1 For Cosmas, see my History of Bohemian Literature, pp. 42—46, and particularly Lectures or: the Historians of Bohemia, pp. 6-14.
‘“ Anno Dominicae Incarnationis mcxcvn dominus Petrus diaconus cardinalis ad Sanctam Mariam a Via Lata venit in Bohemiam . . . et ordines clericorum per manum domini Engelberti Olomucensis episcopi fieri precepit. In quibus ipse cardinalis a sacerdotibus plebanis ob votum
castitatis quod ab ordinandis exigebatur versis in seditionem fere fuerat occisus." (Chronicle of jarloch Fontes Rerum Bohemicarum, ii. p. 512.)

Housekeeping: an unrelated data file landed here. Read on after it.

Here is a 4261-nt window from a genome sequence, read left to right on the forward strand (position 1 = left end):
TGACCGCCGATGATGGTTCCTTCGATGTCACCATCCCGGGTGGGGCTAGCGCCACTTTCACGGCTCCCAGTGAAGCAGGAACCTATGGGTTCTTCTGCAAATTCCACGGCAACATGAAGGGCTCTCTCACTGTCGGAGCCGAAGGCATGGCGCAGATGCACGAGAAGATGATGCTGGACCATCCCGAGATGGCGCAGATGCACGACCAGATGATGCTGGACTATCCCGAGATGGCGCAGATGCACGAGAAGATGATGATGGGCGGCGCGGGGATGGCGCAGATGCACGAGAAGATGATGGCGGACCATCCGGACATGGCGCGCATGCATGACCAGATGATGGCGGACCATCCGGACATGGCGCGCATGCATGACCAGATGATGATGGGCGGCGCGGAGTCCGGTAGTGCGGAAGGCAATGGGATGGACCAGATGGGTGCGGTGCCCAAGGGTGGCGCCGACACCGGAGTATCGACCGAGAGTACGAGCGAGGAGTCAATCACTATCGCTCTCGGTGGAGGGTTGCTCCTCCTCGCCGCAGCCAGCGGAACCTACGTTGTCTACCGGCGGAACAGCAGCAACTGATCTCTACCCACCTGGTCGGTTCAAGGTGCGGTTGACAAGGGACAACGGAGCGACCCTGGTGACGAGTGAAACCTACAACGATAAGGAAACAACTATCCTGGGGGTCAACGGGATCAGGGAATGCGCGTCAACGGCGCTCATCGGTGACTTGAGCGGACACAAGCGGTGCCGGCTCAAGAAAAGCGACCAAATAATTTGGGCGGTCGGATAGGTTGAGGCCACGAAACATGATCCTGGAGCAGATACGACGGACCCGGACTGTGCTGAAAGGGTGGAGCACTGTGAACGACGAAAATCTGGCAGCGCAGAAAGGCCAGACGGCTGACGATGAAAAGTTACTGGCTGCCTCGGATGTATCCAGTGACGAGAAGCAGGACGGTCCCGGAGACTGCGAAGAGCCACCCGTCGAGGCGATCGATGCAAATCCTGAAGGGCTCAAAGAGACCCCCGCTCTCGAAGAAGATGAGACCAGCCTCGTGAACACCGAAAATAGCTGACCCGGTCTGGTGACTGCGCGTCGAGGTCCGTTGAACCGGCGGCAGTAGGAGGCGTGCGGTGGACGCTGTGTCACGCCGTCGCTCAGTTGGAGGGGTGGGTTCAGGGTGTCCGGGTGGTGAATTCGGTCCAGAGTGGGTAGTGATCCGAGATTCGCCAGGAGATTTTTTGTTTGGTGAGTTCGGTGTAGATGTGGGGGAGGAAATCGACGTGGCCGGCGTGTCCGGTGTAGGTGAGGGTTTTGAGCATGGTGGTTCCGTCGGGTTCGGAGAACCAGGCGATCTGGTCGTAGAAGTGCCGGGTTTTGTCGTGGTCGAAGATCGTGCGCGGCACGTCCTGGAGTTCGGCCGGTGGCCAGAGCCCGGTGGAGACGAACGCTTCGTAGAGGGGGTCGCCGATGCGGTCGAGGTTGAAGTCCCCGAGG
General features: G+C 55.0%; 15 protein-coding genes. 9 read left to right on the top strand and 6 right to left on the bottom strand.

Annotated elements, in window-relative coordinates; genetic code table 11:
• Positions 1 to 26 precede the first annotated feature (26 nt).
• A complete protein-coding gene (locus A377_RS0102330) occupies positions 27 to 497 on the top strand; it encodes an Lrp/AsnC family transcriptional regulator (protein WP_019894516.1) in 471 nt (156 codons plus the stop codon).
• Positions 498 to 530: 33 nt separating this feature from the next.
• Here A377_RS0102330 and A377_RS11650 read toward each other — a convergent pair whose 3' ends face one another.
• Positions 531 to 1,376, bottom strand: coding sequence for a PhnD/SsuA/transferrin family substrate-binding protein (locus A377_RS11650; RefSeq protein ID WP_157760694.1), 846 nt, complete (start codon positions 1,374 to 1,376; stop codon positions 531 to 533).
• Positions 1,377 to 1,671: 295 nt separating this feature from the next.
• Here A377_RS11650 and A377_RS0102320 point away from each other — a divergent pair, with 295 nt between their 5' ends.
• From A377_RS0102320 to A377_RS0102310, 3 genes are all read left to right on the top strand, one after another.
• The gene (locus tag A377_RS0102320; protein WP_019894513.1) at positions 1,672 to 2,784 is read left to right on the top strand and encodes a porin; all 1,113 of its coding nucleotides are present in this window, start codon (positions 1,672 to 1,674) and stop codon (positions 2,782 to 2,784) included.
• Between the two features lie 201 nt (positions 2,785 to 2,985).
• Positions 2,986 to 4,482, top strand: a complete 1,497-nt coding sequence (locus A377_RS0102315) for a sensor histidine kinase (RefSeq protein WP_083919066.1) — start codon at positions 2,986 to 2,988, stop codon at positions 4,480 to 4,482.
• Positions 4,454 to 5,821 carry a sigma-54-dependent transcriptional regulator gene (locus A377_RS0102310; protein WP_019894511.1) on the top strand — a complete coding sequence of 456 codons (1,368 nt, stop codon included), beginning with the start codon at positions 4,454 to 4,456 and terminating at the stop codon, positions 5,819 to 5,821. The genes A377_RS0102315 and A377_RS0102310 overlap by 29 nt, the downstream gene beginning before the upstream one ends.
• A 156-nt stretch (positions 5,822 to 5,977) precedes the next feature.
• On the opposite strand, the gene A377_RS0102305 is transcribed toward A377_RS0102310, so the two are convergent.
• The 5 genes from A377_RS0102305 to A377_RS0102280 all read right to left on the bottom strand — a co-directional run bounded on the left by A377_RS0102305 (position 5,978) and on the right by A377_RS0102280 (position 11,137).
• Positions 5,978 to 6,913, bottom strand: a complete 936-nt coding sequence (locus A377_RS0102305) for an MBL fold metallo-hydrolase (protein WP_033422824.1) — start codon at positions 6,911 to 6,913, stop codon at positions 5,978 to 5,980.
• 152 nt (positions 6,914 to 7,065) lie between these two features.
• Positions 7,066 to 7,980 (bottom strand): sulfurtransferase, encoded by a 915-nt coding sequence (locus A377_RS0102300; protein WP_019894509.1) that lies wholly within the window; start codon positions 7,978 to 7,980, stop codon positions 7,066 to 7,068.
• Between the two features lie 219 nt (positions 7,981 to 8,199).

Of the Bohemian clergy as constituted in accordance with this new system it is impossible to speak otherwise than in terms of the severest reprobation. It was a general complaint that the priests neglected the duties of their office; many, indeed, entirely absented themselves, though they continued to draw the revenues of their benefices. Almost all the priests were accused of avarice and simony—an offence that had become so general that Hus devoted to it one of his best-known treatises. The pious Ernest of Pardubice, first Archbishop of Prague, was obliged to complain in one of his provincial statutes that many priests refused to celebrate burial and marriage services, to hear confessions, to administer the sacraments of communion and extreme unction, and indeed to perform any ecclesiastical functions except on payment of money. The regulations certainly forbade such payments, and declared that the penalty was to be deprivation of the benefice should the priest himself commit the offence, or imprisonment if the culprit was the vicar, or any other person acting for the priest. The enactments of the pious archbishop unfortunately proved ineffectual, and the abuses mentioned above continued and even increased up to the time Of Hus. Ineffectual also were the repeated enactments which forbade priests to frequent taverns, to hunt, to wear laymen’s clothes, and to carry arms. The gravest and most serious grievance, however, and the one to which Hus and his forerunners constantly refer, was the appalling immorality of the clergy. The Latin reports on the archdeaconal inspection held in Prague, in I 379 and 1380, present a most repulsive picture. It is stated that of the thirty-two parish priests of Prague sixteen were notorious because of their evil life, and much evidence of a most shocking character was produced by other priests and by inhabitants of the streets adjoining the parsonages.1 This inspection did not include the higher dignitaries of the church, but we find numerous and unfavourable reports on their conduct in contemporary records.2 A large number of these dignitaries lived in open concubinage. Thus we read that Stephen, canon of Prague, chief writer of Bohemia, had several sons whom he openly recognised. One of these, “John, son of master Stephen, chief writer of the kingdom of Bohemia," was, under this designation, entered in the register of the University of Prague. The canon